This week’s parasha includes the commandment for the קטרת, the incense:
Note that there are only 4 ingredients specified, with סמים mentioned twice.
We’re all familiar with the gemara’s summary of the ingredients in the קטרת::
Now, four of these are the ones listed in the Torah (two are translated into Mishnaic Hebrew):
Where do the other seven spices come from?
The Rambam and Rashi explain that all the ingredients are מצוות דאוריתא, though they may disagree on whether the details are derived from the text or are simply part of the מסורת—הלכה למשה מסיניי:
This is our standard model of how הלכה works: There are מצוות דאוריתא, that Moshe got at Sinai, and מצוות דרבנן, that חז״ל instituted over the ensuing generations. Here is how the Rambam puts it in the introduction to the Mishna:
However, the Ramban takes a very different approach:
This actually seems radical: ה׳ gave a מצוה but explicitly left a lacuna in the law to be filled by human beings: ועשית אתה קטרת. This isn’t a תקנה applied later by חז״ל; this is an inherent part of the law as the expressed will of G-d. ה׳ is saying, “I’m not going to decide this—you do it”. It’s not left optional, as a דבר רשות, but the Torah says to create a מצוה דרבנן to cover it.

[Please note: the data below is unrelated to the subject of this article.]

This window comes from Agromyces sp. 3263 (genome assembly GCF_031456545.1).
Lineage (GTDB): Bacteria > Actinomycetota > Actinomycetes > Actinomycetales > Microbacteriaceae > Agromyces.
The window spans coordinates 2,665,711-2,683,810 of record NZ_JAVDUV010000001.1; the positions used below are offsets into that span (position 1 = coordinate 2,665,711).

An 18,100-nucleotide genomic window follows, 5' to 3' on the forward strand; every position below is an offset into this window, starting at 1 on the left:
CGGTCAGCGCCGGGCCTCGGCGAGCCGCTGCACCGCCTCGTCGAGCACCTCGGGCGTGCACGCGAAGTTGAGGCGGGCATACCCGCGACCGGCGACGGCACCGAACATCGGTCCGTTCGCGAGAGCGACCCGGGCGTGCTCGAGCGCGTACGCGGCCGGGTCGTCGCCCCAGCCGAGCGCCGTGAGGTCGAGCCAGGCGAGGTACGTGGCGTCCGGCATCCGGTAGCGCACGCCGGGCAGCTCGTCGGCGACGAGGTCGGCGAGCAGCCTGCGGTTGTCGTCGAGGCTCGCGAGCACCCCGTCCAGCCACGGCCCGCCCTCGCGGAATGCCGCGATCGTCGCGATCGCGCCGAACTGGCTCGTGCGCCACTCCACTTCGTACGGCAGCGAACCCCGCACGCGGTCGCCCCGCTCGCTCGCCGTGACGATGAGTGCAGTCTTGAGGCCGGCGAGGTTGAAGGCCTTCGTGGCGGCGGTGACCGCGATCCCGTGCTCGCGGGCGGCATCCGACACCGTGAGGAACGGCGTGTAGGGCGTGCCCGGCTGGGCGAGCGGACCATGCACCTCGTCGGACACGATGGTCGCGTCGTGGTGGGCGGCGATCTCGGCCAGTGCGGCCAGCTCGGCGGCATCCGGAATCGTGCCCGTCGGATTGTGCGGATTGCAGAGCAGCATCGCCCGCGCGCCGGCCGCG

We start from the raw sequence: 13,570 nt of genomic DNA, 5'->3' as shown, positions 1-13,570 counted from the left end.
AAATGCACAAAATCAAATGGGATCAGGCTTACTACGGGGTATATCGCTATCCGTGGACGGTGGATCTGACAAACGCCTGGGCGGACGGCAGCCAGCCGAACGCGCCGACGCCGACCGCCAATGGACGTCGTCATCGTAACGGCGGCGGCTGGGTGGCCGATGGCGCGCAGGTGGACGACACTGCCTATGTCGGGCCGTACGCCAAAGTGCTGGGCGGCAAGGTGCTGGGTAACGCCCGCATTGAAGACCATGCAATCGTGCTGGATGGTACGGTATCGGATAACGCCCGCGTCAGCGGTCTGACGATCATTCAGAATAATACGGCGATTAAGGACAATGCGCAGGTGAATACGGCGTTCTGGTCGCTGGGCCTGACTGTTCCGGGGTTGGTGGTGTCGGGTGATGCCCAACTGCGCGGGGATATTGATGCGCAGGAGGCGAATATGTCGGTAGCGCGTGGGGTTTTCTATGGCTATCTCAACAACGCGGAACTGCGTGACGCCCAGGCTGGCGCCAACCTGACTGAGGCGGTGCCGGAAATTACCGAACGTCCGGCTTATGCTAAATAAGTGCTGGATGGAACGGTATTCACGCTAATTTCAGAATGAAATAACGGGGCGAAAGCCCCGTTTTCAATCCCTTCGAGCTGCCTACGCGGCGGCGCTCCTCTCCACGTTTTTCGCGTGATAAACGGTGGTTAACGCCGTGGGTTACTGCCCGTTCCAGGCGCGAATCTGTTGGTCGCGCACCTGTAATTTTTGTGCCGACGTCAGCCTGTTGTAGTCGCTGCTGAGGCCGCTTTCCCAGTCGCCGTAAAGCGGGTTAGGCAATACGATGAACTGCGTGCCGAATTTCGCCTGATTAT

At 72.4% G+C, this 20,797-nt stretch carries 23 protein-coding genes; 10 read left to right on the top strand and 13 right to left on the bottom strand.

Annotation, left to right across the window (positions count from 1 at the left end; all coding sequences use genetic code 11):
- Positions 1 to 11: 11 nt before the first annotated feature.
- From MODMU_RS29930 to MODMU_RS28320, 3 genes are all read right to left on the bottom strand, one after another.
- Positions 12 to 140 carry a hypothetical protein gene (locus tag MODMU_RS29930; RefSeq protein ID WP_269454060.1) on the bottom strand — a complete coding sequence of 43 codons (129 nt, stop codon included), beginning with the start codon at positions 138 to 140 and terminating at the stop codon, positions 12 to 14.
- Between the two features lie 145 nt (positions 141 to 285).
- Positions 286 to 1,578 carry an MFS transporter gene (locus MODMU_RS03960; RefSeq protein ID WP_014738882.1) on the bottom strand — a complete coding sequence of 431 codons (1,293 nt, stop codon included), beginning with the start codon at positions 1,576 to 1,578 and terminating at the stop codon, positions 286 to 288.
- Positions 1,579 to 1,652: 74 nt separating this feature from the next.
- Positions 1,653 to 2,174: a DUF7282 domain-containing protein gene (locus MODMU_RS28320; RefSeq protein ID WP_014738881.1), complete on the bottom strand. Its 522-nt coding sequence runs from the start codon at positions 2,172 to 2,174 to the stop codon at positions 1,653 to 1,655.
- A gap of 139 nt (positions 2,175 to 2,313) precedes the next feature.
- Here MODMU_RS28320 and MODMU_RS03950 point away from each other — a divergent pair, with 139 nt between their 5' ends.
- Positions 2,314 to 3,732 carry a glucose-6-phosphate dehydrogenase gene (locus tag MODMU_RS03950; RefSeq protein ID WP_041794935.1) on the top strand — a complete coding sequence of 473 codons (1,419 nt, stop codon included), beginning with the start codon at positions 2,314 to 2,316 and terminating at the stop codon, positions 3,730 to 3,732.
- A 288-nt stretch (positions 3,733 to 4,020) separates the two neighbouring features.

This idea is actually explicit in the Gemara in another case, from another pasuk in our parasha:
What does את חג המצות תשמר? This is not (שמות יב:יז) ושמרתם את המצות; this is the commandment about the חג. The word שמירה has a specific meaning:
The gemara concludes that מלאכה is forbidden all seven days of יום טוב:
But the ספרא concludes from other פסוקים that this can’t be right:
What does מלאכת עבודה mean?
The Torah goes out of its way to avoid defining מלאכת עבודה. It is explicitly given to human beings to define. We need to expand our model to include a מצוה דאוריתא that obligates us to create a מצוה דרבנן.
The Maharal explains:
ה׳ leaves these lacunae in the Torah for us to fill, just like He creates laws of nature that seem to take Him out of the picture. It’s part of what gives us as human beings room to exist in our own right.
But why the קטרת specifically? I don’t know. But I can hypothesize:
The מצוה of קטרת is one of the few that are introduced with ויאמר ה׳ אל משה instead of וידבר ה׳ אל משה. That implies it’s a less harsh, less strict kind of מצוה:
The Ramban explains that the purpose of the קטרת is to protect us in our relationship with ה׳. It’s the ritual re-enactment of the ענן that covered הר סיני (see Rabbi Leibtag’s shiur on Tzaveh).
The קטרת protects us from the ineffable experience of the divine, (שמות לג:כ) לא יראני האדם וחי. It’s only appropriate that we (as finite human beings) be a part of that.
And more than that: everyone has to be a part of the קטרת:
We do not have the קטרת today, but our תפילות serve that purpose and give us a role in determining the nature of our relationship with הקב״ה.
A nice coda from Dan Margulies (a student at YCT):